Huffman G, Specht H, Chen AT, Slavov N. DO-MS: Data-Driven Optimization of Mass Spectrometry Methods. bioRxiv [Internet]. 2019. Publisher's VersionAbstract
The performance of ultrasensitive LC-MS/MS methods, such as Single-Cell Proteomics by Mass Spectrometry (SCoPE-MS), depends on multiple interdependent parameters. This interdependence makes it challenging to specifically pinpoint bottlenecks in the LC-MS/MS methods and approaches for resolving them. For example, low signal at MS2 level can be due to poor LC separation, ionization, apex targeting, ion transfer, or ion detection. We sought to specifically diagnose such bottlenecks by interactively visualizing data from all levels of bottom-up LC-MS/MS analysis. Many search engines, such as MaxQuant, already provide such data, and we developed an open source platform for their interactive visualization and analysis: Data-driven Optimization of MS (DO-MS). We found that in many cases DO-MS not only specifically diagnosed bottlenecks but also enabled us to rationally optimize them. For example, we used DO-MS to diagnose poor sampling of the elution peak apex and to optimize it, which increased the efficiency of delivering ions for MS2 analysis by 370 %. DO-MS is easy to install and use, and its GUI allows for interactive data subsetting and high-quality figure generation. The modular design of DO-MS facilitates customization and expansion. DO-MS is available for download from GitHub: https://github.com/SlavovLab/DO-MS
2018
Budnik B, Levy E, Harmange G, Slavov N. SCoPE-MS: mass spectrometry of single mammalian cells quantifies proteome heterogeneity during cell differentiation. Genome Biology [Internet]. 2018;19 (1) :161. Publisher's VersionAbstract
Some exciting biological questions require quantifying thousands of proteins in single cells. To achieve this goal, we develop Single Cell ProtEomics by Mass Spectrometry (SCoPE-MS) and validate its ability to identify distinct human cancer cell types based on their proteomes. We use SCoPE-MS to quantify over a thousand proteins in differentiating mouse embryonic stem cells. The single-cell proteomes enable us to deconstruct cell populations and infer protein abundance relationships. Comparison between single-cell proteomes and transcriptomes indicates coordinated mRNA and protein covariation, yet many genes exhibit functionally concerted and distinct regulatory patterns at the mRNA and the protein level.
Malioutov D, Chen T, Airoldi E, Jaffe JD, Budnik B, Slavov N. Quantifying homologous proteins and proteoforms. Molecular & Cellular Proteomics [Internet]. 2018. Publisher's VersionAbstract
Many proteoforms – arising from alternative splicing, post-translational modifications (PTM), or paralogous genes – have distinct biological functions, such as histone PTM proteoforms. However, their quantification by existing bottom-up mass–spectrometry (MS) methods is undermined by peptide-specific biases. To avoid these biases, we developed and implemented a first-principles model (HIquant ) for quantifying proteoform stoichiometries. We characterized when MS data allow inferring proteoform stoichiometries by HIquant and derived an algorithm for optimal inference. We applied this algorithm to infer proteoform stoichiometries in two experimental systems that supported rigorous bench-marking: alkylated proteoforms spiked-in at known ratios and endogenous histone 3 PTM proteoforms quantified relative to internal heavy standards. When compared to the benchmarks, the proteoform stoichiometries interfered by HIquant without using external standards had relative error of 5 - 15% for simple proteoforms and 20 - 30% for complex proteoforms. A HIquant server is implemented at: https://web.northeastern.edu/slavov/2014_HIquant/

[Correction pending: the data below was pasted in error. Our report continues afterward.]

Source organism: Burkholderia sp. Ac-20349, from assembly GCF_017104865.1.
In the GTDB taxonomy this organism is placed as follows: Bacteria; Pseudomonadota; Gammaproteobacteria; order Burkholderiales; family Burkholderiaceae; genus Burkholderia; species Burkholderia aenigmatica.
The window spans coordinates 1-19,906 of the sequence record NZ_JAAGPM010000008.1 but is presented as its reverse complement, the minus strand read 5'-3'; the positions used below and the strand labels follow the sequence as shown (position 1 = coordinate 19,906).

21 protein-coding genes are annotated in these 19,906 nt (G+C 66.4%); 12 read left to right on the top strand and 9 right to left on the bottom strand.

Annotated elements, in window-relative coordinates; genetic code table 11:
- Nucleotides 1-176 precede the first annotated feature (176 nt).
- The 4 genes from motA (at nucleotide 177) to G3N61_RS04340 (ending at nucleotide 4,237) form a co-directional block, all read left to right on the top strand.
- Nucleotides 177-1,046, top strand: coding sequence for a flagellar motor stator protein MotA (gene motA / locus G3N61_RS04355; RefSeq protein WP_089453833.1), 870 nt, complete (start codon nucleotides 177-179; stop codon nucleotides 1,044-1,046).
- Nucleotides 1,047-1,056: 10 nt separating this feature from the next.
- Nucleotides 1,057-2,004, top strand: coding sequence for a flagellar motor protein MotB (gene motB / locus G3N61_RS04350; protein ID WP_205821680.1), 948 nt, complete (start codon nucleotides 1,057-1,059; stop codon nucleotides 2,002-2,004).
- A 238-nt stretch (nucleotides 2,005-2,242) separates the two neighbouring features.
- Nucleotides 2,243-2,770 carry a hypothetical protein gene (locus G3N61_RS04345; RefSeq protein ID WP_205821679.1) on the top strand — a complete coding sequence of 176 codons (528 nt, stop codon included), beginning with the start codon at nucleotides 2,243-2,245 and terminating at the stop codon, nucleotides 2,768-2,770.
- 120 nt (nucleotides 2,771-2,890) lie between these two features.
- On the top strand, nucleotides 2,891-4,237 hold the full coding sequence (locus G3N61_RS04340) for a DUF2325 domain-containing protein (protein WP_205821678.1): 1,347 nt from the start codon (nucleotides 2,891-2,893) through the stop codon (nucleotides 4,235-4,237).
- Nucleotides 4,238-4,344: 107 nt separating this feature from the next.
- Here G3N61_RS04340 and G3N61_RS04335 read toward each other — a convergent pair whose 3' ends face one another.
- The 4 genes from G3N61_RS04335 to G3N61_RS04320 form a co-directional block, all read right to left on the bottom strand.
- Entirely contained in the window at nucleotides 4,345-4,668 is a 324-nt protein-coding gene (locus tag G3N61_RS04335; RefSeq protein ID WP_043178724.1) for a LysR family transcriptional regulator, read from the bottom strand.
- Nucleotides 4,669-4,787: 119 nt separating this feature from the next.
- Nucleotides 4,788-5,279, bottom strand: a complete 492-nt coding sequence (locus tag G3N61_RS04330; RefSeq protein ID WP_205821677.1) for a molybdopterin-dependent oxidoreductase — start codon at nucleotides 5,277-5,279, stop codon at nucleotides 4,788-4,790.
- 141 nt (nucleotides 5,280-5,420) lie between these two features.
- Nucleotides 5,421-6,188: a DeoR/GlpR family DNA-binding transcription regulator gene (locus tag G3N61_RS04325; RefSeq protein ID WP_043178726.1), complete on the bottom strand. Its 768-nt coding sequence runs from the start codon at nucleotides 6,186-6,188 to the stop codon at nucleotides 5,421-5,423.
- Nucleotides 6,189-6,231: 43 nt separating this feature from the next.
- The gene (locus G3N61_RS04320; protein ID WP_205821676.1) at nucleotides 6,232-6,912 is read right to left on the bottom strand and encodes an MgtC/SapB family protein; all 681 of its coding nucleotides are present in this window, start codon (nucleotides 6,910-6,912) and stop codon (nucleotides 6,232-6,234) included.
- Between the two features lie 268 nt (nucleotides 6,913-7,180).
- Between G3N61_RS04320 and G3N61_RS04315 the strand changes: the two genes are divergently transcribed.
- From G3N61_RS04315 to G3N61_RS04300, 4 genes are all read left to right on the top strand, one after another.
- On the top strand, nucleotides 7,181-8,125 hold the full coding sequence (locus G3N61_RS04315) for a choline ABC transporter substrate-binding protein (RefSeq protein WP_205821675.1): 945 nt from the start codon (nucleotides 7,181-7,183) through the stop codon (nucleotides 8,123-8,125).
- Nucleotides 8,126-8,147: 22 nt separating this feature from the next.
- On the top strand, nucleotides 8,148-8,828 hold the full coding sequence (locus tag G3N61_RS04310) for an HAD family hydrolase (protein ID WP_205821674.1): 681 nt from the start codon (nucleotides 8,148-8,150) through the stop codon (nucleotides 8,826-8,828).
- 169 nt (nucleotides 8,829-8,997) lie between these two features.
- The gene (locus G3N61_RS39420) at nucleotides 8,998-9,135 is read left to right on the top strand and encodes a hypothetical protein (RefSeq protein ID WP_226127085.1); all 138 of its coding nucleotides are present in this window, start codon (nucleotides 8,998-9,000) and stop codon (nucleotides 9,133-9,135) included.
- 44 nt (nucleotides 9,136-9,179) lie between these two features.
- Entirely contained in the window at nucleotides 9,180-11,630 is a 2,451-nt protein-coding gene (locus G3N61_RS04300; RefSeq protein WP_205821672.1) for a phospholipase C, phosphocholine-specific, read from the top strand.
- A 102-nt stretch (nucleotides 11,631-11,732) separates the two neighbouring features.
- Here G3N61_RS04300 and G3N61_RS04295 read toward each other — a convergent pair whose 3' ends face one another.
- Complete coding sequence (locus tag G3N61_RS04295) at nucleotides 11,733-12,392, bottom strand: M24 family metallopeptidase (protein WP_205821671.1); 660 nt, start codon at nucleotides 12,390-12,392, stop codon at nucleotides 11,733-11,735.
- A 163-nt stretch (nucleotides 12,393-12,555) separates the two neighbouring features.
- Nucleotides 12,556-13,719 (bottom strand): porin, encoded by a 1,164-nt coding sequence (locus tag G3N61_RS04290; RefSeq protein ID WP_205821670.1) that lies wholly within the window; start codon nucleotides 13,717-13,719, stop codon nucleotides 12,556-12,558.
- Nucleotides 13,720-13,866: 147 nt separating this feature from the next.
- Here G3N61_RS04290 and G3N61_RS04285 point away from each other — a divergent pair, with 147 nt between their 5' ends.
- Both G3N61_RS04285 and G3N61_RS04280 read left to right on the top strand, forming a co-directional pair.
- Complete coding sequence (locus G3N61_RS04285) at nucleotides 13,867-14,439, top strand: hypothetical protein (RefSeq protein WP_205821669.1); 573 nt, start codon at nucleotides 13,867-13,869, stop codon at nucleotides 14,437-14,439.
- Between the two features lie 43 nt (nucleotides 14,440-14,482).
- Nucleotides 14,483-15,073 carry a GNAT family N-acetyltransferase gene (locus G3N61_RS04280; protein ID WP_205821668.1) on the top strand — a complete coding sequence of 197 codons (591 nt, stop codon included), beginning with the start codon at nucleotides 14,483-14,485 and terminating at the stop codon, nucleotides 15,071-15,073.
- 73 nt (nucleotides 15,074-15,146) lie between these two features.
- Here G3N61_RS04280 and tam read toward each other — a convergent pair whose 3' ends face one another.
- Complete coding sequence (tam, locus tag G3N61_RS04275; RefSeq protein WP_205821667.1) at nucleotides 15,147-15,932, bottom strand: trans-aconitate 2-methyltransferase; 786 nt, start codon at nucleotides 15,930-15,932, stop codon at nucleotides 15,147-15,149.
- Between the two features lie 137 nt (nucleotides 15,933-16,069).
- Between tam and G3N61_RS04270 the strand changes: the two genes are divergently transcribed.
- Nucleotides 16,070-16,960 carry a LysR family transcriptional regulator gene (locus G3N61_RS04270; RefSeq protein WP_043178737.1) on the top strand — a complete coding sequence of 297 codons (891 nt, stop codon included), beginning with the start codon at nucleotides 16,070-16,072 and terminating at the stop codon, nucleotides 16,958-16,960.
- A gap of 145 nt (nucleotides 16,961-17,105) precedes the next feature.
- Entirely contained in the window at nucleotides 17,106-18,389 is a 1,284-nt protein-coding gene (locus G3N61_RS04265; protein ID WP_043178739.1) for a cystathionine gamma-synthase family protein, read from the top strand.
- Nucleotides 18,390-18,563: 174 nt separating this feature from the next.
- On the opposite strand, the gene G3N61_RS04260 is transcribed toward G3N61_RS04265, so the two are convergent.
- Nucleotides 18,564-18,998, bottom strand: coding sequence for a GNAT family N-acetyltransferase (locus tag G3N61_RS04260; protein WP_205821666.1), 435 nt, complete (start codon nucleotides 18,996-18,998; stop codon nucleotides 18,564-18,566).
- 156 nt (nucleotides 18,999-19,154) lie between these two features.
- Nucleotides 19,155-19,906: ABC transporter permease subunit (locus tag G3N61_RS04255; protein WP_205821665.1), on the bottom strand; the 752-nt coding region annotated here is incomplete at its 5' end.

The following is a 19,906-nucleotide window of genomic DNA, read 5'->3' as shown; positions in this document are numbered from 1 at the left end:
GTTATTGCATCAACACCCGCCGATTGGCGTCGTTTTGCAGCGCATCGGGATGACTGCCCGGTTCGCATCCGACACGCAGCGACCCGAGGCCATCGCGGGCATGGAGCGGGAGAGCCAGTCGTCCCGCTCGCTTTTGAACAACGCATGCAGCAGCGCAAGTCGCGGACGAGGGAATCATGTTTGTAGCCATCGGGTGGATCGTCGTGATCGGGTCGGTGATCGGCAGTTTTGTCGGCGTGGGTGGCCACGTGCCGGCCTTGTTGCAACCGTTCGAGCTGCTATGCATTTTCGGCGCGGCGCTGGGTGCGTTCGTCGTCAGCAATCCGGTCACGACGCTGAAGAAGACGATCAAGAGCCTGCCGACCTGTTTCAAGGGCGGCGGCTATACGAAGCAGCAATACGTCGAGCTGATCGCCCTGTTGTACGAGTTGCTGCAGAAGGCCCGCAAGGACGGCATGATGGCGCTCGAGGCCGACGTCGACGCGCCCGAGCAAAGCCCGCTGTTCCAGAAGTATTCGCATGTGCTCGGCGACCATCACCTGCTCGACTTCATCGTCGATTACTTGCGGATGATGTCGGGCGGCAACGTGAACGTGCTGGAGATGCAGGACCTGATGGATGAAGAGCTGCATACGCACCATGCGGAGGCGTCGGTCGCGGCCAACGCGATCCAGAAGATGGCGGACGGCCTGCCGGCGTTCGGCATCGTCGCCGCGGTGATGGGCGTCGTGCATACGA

Specht H, Harmange G, Perlman DH, Emmott E, Niziolek Z, Budnik B, Slavov N. Automated sample preparation for high-throughput single-cell proteomics. bioRxiv [Internet]. 2018. Publisher's VersionAbstract
A major limitation to applying quantitative LC-MS/MS proteomics to small samples, such as single cells, are the losses incured during sample cleanup. To relieve this limitation, we developed a Minimal ProteOmic sample Preparation (mPOP) method for culture-grown mammalian cells. mPOP obviates cleanup and thus eliminates cleanup-related losses while expediting sample preparation and simplifying its automation. Bulk SILAC samples processed by mPOP or by conventional urea-based methods indicated that mPOP results in complete cell lysis and accurate relative quantification. We integrated mPOP lysis with the Single Cell ProtEomics by Mass Spectrometry (SCoPE-MS) sample preparation, and benchmarked the quantification of such samples on a Q-exactive instrument. The results demonstrate low noise and high technical reproducibility. Then, we FACS sorted single U-937, HEK-293, and mouse ES cells into 96-well plates and analyzed them by automated mPOP and SCoPE-MS. The quantified proteins enabled separating the single cells by cell-type and cell-division-cycle phase.
Chen A, Franks A, Slavov N. DART-ID increases single-cell proteome coverage. bioRxiv [Internet]. 2018. Publisher's VersionAbstract
Analysis by liquid chromatography and tandem mass spectrometry (LC-MS/MS) can identify and quantify thousands of proteins in microgram-level samples, such as those comprised of thousands of cells. Identifying proteins by LC-MS/MS proteomics, however, remains challenging for lowly abundant samples, such as the proteomes of single mammalian cells. To increase the identification rate of peptides in such small samples, we developed DART-ID. This method implements a data-driven, global retention time (RT) alignment process to infer peptide RTs across experiments. DART-ID then incorporates the global RT-estimates within a principled Bayesian framework to increase the confidence in correct peptide-spectrum-matches. Applying DART-ID to hundreds of samples prepared by the Single Cell Proteomics by Mass Spectrometry (SCoPE-MS) design increased the peptide and proteome coverage by 30 - 50% at 1% FDR. The newly identified peptides and proteins were further validated by demonstrating that their quantification is consistent with the quantification of peptides identified from high-quality spectra. DART-ID can be applied to various sets of experimental designs with similar sample complexities and chromatography conditions, and is freely available online.